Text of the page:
Surface winds cause the production of aerosols from the sea as well as from the land. The effects of the wind over the ocean are mediated by breaking waves, bursting bubbles, and to a lesser extent the formation of large spume droplets torn from waves by strong winds. The seasalt injected into the atmosphere is another of the large sources for aerosols on a mass basis, of the order of 1000 to 10,000 Tg/yr (Blanchard, 1983). One reason for the large uncertainty in this estimate is that there is no strict definition of what constitutes a sea salt aerosol particle, i.e., very large particles have such short atmospheric residence times that one might question whether they are truly suspended in the atmosphere.
The production of sea salt particles is mainly due to oceanic whitecaps. Bubbles from the whitecaps burst at the sea surface producing film droplets and jet droplets, which have quite different properties and whose proportions vary as a function of bubble size (Blanchard, 1980). Model estimates by Erickson and Duce (1988) indicate the mass median radii (MMR) for sea salt over the oceans (50% of the sea salt mass occurs on particles smaller than the MMR and 50% on particles larger than the MMR) should range between 3.0 and 7.5 m, which is in good agreement with observations. Both the amount of salt produced and the sizes of the particles vary in response to wind speed, but a consideration of the relative amounts of ocean and land covering Earth's surface together with the atmospheric loadings of dust and sea salt shows the production of sea salt particles may be less efficient than dust.
For many substances, including sulfate, the composition of fresh, bulk, sea salt aerosols is similar to that of seawater, but as noted for mineral aerosol, one must recognize that the elemental composition of individual sea salt particles may be quite different from that of the bulk aerosol. Once the jet and film drops are ejected into the atmosphere, the water in them begins to evaporate, leading to a droplet of high ionic strength, which can undergo repeated cycles of dilution and concentration. Fractionary recrystallization within the evaporating drops can be followed by shattering of the particles, and this process can lead to variations in the content of elements such as Mg, S, K, and Ca among individual sea salt particles (Mouri et al., 1993).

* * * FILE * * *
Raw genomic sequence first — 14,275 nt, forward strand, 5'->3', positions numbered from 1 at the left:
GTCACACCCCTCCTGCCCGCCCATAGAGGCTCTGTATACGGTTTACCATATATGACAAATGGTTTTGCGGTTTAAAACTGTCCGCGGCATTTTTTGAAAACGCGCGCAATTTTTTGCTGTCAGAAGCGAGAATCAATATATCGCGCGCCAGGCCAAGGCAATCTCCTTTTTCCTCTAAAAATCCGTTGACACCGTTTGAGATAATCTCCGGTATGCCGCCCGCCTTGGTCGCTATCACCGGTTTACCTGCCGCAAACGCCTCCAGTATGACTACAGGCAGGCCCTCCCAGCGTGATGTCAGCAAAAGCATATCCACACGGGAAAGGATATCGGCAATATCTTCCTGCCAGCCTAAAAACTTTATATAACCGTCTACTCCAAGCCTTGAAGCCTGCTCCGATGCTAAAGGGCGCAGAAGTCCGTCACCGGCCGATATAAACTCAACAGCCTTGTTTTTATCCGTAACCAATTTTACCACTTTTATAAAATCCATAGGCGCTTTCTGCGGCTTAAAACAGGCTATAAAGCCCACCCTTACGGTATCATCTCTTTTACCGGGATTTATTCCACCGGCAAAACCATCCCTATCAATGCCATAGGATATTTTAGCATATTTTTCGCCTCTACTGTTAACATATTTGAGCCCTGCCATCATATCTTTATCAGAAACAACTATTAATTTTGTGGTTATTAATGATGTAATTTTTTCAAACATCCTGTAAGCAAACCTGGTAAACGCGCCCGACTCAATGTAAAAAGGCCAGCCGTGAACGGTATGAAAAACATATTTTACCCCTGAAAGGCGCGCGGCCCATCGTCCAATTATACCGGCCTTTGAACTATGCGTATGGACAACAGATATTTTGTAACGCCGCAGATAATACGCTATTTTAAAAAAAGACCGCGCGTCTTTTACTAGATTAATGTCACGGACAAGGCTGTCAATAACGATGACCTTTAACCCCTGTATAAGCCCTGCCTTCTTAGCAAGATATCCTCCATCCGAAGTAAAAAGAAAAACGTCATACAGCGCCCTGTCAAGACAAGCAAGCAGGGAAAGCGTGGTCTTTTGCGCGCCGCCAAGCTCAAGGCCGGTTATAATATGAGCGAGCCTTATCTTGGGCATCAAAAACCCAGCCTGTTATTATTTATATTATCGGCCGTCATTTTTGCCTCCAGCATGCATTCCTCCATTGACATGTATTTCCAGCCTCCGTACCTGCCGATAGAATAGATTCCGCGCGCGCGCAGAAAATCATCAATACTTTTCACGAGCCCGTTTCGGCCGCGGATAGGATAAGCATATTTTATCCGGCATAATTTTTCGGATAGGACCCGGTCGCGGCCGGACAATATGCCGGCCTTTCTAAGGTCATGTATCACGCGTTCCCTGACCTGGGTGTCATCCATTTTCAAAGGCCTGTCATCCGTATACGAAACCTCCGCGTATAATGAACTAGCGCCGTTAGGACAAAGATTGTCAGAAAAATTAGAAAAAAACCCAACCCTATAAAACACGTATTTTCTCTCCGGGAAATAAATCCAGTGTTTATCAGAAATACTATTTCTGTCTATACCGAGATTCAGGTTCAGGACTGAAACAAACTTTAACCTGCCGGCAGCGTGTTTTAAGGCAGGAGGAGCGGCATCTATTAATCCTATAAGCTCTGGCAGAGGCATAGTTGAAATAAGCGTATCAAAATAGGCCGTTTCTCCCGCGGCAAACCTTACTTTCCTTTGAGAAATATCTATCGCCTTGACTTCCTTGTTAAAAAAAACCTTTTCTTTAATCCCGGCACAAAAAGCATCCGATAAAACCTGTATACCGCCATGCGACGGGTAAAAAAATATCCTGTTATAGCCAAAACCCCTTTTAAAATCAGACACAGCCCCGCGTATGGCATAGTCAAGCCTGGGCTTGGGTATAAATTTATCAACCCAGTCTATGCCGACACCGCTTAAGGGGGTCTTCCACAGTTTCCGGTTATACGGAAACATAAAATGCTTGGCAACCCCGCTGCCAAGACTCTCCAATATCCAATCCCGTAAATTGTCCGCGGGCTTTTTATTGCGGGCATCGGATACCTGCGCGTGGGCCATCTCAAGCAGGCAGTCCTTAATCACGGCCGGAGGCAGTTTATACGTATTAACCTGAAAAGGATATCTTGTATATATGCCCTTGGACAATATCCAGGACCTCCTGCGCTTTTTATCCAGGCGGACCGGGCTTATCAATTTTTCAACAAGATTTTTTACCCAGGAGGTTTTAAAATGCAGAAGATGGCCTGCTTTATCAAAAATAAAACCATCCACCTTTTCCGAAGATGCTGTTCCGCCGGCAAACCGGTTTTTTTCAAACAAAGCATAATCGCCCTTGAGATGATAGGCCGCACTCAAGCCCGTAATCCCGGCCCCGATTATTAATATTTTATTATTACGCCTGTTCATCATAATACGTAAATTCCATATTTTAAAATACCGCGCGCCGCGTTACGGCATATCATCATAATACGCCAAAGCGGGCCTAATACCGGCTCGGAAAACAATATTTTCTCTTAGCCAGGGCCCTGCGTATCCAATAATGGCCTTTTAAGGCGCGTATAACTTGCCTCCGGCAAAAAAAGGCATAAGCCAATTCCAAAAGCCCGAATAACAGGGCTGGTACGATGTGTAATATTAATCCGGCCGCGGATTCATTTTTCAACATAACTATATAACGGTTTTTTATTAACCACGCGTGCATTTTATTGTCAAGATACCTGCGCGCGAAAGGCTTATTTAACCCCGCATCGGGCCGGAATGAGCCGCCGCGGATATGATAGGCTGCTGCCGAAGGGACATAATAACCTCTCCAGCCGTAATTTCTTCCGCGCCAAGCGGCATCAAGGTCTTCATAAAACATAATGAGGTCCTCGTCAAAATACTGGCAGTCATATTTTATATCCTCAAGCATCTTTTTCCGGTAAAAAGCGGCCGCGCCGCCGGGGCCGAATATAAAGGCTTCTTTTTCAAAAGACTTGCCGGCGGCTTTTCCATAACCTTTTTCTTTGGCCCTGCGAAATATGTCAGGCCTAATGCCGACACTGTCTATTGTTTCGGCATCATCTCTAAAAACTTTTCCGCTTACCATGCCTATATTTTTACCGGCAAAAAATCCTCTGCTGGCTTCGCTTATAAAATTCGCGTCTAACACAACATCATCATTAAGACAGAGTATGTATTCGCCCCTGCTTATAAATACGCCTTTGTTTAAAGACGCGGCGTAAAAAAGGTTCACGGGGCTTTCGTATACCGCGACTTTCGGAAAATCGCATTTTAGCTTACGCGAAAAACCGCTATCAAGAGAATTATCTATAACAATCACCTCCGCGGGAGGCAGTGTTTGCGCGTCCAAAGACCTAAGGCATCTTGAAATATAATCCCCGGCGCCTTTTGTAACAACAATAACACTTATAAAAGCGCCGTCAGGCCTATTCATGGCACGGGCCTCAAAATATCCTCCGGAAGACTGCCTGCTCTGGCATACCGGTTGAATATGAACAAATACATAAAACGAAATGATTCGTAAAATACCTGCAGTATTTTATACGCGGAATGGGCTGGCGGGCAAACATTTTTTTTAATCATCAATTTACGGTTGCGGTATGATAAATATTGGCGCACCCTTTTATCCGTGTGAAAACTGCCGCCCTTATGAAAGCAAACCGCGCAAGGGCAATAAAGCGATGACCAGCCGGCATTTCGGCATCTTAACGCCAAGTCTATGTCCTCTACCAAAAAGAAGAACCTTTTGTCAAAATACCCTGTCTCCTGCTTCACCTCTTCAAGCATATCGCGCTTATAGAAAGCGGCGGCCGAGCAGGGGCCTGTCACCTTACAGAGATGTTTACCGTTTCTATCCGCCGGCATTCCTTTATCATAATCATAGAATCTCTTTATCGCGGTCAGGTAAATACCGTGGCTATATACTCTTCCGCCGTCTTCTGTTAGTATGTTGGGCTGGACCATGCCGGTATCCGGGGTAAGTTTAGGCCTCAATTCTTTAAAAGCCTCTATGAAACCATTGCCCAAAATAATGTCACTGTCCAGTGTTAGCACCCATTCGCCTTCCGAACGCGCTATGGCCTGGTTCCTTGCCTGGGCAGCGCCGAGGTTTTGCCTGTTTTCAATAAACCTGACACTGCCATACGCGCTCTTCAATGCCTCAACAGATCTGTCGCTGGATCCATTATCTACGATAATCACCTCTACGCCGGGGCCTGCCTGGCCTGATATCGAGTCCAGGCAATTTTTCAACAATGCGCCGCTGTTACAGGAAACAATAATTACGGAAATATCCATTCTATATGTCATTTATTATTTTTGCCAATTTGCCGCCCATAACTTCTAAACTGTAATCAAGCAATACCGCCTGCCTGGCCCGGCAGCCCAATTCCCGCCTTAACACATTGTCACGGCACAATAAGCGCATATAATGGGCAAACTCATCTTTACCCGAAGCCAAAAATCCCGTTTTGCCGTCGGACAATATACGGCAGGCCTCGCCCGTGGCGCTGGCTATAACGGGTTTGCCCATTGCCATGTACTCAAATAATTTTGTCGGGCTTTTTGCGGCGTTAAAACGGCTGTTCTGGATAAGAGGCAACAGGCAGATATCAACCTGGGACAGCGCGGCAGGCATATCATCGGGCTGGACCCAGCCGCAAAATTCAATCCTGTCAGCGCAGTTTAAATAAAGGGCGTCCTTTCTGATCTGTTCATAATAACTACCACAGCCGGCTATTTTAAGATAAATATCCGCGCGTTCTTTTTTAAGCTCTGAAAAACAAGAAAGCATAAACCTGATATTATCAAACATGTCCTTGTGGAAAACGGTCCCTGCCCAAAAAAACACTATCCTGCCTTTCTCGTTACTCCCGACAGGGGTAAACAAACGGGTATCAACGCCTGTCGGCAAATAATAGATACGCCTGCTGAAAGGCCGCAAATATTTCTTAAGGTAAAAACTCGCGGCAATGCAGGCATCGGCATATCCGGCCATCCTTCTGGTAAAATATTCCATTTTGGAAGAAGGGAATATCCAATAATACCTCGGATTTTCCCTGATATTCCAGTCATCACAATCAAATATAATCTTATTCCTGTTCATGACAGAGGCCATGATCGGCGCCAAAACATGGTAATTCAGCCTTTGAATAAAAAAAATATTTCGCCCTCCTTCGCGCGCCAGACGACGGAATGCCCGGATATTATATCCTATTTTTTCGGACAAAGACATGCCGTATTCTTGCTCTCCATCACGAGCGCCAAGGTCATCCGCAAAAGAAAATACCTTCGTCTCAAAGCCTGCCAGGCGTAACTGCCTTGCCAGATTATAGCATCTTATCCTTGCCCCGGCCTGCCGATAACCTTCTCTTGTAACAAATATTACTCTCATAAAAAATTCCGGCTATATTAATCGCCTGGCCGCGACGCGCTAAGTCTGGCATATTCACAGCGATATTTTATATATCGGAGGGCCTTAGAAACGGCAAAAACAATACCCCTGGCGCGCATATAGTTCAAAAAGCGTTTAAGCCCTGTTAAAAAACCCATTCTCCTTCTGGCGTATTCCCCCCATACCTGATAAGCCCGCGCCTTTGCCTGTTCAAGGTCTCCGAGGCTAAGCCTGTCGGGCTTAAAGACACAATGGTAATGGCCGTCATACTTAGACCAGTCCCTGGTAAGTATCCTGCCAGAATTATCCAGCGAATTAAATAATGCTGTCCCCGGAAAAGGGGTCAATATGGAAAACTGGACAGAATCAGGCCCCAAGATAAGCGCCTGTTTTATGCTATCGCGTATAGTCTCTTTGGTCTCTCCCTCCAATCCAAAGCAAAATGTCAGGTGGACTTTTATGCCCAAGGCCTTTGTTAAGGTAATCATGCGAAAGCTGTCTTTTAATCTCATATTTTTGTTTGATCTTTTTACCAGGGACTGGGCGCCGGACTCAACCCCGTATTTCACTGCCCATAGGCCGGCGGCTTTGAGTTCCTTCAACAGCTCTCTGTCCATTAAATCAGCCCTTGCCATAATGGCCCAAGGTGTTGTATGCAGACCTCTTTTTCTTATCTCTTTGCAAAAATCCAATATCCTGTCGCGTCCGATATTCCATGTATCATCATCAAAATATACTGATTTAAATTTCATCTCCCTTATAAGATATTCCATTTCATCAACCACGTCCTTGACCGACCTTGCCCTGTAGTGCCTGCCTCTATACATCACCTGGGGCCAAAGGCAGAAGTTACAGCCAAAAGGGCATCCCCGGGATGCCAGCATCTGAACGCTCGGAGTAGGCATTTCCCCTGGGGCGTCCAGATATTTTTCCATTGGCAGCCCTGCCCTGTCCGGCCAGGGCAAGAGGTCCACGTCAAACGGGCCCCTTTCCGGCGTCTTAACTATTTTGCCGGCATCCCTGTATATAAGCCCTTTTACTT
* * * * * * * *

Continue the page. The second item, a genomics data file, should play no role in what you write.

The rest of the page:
Some substances, including some heavy metals, organic matter, radionuclides, and nutrient species are enriched in the sea salt aerosols as a result of the scavenging of surface-active material as bubbles pass through the water column and rupture the sea surface microlayer (e.g., Maclntyre 1974; Wallace and Duce, 1975). The enrich ments of trace elements in experimentally produced sea salt particles can reach several tens of thousands (Weisel et al., 1983), and this enrichment process can lead to a recycling of material between the surface ocean and the atmospheric marine boundary layer.